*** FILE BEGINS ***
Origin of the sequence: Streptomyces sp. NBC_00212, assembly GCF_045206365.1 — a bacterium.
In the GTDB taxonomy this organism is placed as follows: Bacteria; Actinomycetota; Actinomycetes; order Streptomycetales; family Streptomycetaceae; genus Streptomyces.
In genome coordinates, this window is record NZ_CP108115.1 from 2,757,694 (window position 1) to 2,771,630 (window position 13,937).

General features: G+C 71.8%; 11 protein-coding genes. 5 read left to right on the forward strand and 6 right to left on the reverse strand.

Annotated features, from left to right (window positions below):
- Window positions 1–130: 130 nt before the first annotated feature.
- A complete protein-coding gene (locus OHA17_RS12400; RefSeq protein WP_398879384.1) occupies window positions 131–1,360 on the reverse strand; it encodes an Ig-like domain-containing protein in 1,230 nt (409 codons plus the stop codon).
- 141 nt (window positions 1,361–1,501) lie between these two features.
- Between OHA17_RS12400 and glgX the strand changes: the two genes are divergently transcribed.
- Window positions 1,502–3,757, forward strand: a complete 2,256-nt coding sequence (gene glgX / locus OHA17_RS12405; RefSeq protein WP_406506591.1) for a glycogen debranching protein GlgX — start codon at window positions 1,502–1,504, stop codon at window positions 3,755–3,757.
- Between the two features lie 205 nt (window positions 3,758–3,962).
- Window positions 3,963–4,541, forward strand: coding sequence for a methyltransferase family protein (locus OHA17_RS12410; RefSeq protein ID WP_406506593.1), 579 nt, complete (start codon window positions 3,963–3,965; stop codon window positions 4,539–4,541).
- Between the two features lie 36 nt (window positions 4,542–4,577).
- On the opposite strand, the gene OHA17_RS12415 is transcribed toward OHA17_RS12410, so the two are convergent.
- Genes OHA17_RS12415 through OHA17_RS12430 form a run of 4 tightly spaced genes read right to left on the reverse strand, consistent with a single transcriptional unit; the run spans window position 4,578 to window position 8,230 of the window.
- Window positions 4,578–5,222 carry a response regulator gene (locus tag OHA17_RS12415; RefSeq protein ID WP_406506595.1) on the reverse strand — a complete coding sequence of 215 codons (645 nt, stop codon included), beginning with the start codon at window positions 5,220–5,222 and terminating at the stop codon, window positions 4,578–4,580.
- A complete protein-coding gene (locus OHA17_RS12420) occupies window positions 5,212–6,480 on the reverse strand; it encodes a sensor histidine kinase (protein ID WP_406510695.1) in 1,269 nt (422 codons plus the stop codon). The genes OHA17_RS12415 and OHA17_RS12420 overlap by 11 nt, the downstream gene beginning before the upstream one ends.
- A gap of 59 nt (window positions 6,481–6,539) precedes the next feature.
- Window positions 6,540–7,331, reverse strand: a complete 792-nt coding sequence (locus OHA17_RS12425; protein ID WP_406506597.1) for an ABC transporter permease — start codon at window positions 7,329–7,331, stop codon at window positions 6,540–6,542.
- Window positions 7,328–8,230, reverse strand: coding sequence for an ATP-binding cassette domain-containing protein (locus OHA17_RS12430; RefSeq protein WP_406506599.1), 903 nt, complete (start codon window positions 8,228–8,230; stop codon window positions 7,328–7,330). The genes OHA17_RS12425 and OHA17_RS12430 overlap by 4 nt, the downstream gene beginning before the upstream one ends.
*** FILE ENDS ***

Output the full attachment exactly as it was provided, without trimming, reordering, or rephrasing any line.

Origin of the sequence: Streptomyces sp. NBC_00212, assembly GCF_045206365.1 — a bacterium.
In the GTDB taxonomy this organism is placed as follows: Bacteria; Actinomycetota; Actinomycetes; order Streptomycetales; family Streptomycetaceae; genus Streptomyces.
In genome coordinates, this window is record NZ_CP108115.1 from 2,757,694 (window position 1) to 2,771,630 (window position 13,937).

General features: G+C 71.8%; 11 protein-coding genes. 5 read left to right on the forward strand and 6 right to left on the reverse strand.

Annotated features, from left to right (window positions below):
- Window positions 1–130: 130 nt before the first annotated feature.
- A complete protein-coding gene (locus OHA17_RS12400; RefSeq protein WP_398879384.1) occupies window positions 131–1,360 on the reverse strand; it encodes an Ig-like domain-containing protein in 1,230 nt (409 codons plus the stop codon).
- 141 nt (window positions 1,361–1,501) lie between these two features.
- Between OHA17_RS12400 and glgX the strand changes: the two genes are divergently transcribed.
- Window positions 1,502–3,757, forward strand: a complete 2,256-nt coding sequence (gene glgX / locus OHA17_RS12405; RefSeq protein WP_406506591.1) for a glycogen debranching protein GlgX — start codon at window positions 1,502–1,504, stop codon at window positions 3,755–3,757.
- Between the two features lie 205 nt (window positions 3,758–3,962).
- Window positions 3,963–4,541, forward strand: coding sequence for a methyltransferase family protein (locus OHA17_RS12410; RefSeq protein ID WP_406506593.1), 579 nt, complete (start codon window positions 3,963–3,965; stop codon window positions 4,539–4,541).
- Between the two features lie 36 nt (window positions 4,542–4,577).
- On the opposite strand, the gene OHA17_RS12415 is transcribed toward OHA17_RS12410, so the two are convergent.
- Genes OHA17_RS12415 through OHA17_RS12430 form a run of 4 tightly spaced genes read right to left on the reverse strand, consistent with a single transcriptional unit; the run spans window position 4,578 to window position 8,230 of the window.
- Window positions 4,578–5,222 carry a response regulator gene (locus tag OHA17_RS12415; RefSeq protein ID WP_406506595.1) on the reverse strand — a complete coding sequence of 215 codons (645 nt, stop codon included), beginning with the start codon at window positions 5,220–5,222 and terminating at the stop codon, window positions 4,578–4,580.
- A complete protein-coding gene (locus OHA17_RS12420) occupies window positions 5,212–6,480 on the reverse strand; it encodes a sensor histidine kinase (protein ID WP_406510695.1) in 1,269 nt (422 codons plus the stop codon). The genes OHA17_RS12415 and OHA17_RS12420 overlap by 11 nt, the downstream gene beginning before the upstream one ends.
- A gap of 59 nt (window positions 6,481–6,539) precedes the next feature.
- Window positions 6,540–7,331, reverse strand: a complete 792-nt coding sequence (locus OHA17_RS12425; protein ID WP_406506597.1) for an ABC transporter permease — start codon at window positions 7,329–7,331, stop codon at window positions 6,540–6,542.
- Window positions 7,328–8,230, reverse strand: coding sequence for an ATP-binding cassette domain-containing protein (locus OHA17_RS12430; RefSeq protein WP_406506599.1), 903 nt, complete (start codon window positions 8,228–8,230; stop codon window positions 7,328–7,330). The genes OHA17_RS12425 and OHA17_RS12430 overlap by 4 nt, the downstream gene beginning before the upstream one ends.